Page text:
Wednesday, March 04, 2015

Fed's Beige Book: Economic Activity Expanded "across most regions", Oil "declined"

by Bill McBride on 3/04/2015 02:00:00 PM

Fed's Beige Book "Prepared at the Federal Reserve Bank of St. Louis and based on information collected on or before February 23, 2015. "

Reports from the twelve Federal Reserve Districts indicate that economic activity continued to expand across most regions and sectors from early January through mid-February. Six Districts noted that the local economy expanded at a moderate pace since the prior reporting period. Activity rose modestly in Philadelphia and Cleveland, while it increased slightly in Kansas City. Dallas noted a similar pace of growth as in the previous period, while Richmond reported that activity slowed from the modest pace seen in the prior period. Boston noted that business contacts were fairly upbeat this period, notwithstanding the severe weather....

Oil and natural gas drilling declined in the Cleveland, Minneapolis, Kansas City, and Dallas Districts. In contrast, the Richmond District reported that natural gas production was unchanged. The number of drilling rigs for oil and natural gas declined sharply in the Cleveland, Minneapolis, and Kansas City Districts. Oil and gas producers in the Cleveland, Kansas City, and Dallas Districts anticipate cuts in capital expenditures during 2015. Coal production was unchanged in both the Cleveland and Richmond Districts, while it increased modestly in the St. Louis District. Both the Cleveland and Richmond Districts reported lower coal prices.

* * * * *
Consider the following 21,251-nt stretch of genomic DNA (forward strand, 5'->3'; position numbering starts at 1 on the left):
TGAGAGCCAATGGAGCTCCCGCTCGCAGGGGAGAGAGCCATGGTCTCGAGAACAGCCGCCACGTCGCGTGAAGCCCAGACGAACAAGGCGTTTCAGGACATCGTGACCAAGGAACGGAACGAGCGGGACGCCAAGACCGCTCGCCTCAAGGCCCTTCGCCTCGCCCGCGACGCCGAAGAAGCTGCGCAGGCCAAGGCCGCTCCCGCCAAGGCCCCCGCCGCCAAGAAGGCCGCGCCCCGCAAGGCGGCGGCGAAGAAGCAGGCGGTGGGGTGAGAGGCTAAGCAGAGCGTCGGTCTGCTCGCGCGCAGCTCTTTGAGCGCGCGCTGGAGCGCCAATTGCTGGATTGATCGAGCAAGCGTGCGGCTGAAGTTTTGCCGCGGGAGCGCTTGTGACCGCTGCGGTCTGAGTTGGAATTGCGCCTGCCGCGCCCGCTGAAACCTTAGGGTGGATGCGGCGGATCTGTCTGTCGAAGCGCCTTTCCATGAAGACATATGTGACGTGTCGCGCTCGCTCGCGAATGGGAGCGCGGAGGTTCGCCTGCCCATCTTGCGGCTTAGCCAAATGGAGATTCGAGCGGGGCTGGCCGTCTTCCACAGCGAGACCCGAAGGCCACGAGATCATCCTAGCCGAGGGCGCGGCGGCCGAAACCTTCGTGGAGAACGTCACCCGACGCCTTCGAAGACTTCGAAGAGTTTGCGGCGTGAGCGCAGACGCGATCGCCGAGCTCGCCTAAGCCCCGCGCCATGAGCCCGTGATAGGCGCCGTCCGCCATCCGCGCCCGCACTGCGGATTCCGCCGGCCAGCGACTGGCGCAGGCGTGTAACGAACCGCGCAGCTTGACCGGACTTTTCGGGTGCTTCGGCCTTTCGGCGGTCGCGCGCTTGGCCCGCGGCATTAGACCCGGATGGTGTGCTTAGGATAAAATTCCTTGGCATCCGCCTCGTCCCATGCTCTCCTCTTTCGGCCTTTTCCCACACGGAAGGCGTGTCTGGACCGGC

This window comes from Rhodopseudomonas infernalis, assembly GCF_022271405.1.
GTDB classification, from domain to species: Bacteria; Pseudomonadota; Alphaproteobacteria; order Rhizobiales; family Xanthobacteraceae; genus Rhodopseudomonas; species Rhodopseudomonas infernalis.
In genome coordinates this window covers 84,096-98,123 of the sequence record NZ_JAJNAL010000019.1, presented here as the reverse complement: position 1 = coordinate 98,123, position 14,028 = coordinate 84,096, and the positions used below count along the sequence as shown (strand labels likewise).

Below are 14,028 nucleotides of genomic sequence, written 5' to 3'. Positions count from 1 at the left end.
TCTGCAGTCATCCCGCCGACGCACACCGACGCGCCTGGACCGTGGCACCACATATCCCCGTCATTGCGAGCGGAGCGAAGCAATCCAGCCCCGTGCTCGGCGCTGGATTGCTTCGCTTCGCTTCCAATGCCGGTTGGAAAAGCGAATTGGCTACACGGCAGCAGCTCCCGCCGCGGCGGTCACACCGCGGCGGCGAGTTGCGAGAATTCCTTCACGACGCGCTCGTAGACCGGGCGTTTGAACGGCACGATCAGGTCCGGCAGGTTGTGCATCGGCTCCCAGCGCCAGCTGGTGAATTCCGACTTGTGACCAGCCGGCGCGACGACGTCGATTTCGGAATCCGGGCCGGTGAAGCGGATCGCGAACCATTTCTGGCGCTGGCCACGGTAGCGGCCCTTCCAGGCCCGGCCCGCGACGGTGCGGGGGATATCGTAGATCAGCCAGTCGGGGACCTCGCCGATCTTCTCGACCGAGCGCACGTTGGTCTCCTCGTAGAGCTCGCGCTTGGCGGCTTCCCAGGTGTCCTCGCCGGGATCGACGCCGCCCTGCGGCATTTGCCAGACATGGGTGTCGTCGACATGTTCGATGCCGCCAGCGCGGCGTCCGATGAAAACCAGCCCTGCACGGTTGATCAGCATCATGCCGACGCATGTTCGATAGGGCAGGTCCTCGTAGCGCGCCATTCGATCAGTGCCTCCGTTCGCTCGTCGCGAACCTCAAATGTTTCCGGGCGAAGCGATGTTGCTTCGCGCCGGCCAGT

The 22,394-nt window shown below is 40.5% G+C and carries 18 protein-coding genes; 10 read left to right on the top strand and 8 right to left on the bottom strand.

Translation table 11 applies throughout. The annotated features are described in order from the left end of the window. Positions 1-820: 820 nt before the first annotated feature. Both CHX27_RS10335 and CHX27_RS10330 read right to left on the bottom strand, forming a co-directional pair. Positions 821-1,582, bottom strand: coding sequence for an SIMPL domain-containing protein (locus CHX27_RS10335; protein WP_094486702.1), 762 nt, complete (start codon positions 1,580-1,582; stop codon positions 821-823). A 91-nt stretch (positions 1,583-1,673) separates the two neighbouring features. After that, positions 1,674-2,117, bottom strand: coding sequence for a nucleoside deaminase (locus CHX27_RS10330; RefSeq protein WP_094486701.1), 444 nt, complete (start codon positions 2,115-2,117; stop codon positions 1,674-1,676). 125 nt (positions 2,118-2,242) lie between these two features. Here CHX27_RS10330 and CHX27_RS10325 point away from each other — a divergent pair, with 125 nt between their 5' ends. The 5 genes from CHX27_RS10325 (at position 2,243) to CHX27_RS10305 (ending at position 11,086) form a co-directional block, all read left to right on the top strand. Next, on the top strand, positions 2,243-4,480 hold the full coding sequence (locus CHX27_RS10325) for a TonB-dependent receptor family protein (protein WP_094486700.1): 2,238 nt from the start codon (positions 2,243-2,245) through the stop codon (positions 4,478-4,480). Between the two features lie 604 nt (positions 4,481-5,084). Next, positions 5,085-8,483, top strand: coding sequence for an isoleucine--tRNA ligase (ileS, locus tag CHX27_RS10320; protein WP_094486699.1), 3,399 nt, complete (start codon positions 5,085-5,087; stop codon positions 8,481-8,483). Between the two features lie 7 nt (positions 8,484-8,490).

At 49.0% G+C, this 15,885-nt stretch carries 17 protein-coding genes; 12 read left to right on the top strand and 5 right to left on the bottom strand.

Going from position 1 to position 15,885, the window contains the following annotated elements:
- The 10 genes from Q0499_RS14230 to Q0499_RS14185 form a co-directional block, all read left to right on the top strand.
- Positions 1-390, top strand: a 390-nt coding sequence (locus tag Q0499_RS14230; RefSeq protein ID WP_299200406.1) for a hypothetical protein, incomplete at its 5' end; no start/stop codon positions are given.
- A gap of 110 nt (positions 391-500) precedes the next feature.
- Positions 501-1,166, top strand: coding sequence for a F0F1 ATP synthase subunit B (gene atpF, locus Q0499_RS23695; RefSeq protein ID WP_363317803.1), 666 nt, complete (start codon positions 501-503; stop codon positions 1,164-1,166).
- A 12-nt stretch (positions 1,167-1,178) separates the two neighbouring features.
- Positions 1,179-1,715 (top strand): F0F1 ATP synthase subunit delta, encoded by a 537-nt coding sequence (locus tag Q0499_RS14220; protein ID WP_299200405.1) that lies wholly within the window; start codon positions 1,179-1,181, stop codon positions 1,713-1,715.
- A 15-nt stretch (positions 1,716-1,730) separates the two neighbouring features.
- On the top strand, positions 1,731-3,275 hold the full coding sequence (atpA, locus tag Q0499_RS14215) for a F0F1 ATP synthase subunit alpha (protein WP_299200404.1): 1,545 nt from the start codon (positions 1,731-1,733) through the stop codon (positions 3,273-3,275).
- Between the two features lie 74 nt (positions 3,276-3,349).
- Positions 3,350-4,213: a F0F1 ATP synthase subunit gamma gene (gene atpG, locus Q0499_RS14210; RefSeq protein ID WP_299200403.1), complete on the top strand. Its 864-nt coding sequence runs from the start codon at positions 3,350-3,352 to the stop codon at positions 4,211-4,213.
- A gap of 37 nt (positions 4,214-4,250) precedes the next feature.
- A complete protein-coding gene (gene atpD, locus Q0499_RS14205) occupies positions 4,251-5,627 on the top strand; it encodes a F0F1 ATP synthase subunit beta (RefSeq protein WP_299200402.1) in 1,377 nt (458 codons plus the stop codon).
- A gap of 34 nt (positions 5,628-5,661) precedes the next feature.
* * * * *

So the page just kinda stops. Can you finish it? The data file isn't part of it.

And on real estate:
Residential real estate conditions were mixed across the Districts. Home sales and prices increased in most Districts; construction activity was mixed, with some Districts reporting disruptions due to severe weather. Residential sales increased in Boston, Philadelphia, Richmond, St. Louis, Dallas, and San Francisco. Sales fell in Cleveland and Kansas City. Contacts in New York, Philadelphia, and Cleveland partially attributed lower construction to inclement weather conditions. Contacts in Boston noted low levels of inventory due, in part, to inclement weather. Reports noted that low levels of inventory and lack of desirable lots continue to slow the market: Contacts in Boston, Cleveland, Kansas City, and San Francisco cited a lack of available inventory, while contacts in Cleveland and Richmond noted a lack of available lots. Single-family building permits increased in St. Louis and San Francisco. Contacts in Cleveland, Atlanta, Kansas City, and Minneapolis reported flat to declining real estate construction.

Commercial real estate market conditions were stable or improving in most Districts. Commercial vacancy rates declined in Boston, Chicago, St. Louis, and Kansas City. In Dallas, contacts reported that commercial real estate had steadied or slowed since the previous report. The apartment market remained strong in most Districts. Apartment rental rates rose in New York, Chicago, and San Francisco. Contacts in Cleveland noted an increased demand for multifamily housing. Contacts in Dallas noted that apartment demand remains strong. Commercial construction increased in most Districts. Contacts in New York, Richmond, Atlanta, St. Louis, and San Francisco noted stable to strong multifamily construction. Contacts in Chicago reported moderate growth in commercial real estate, driven mainly by industrial buildings. In Boston, contacts noted that speculative construction remains limited due to high construction costs.
emphasis added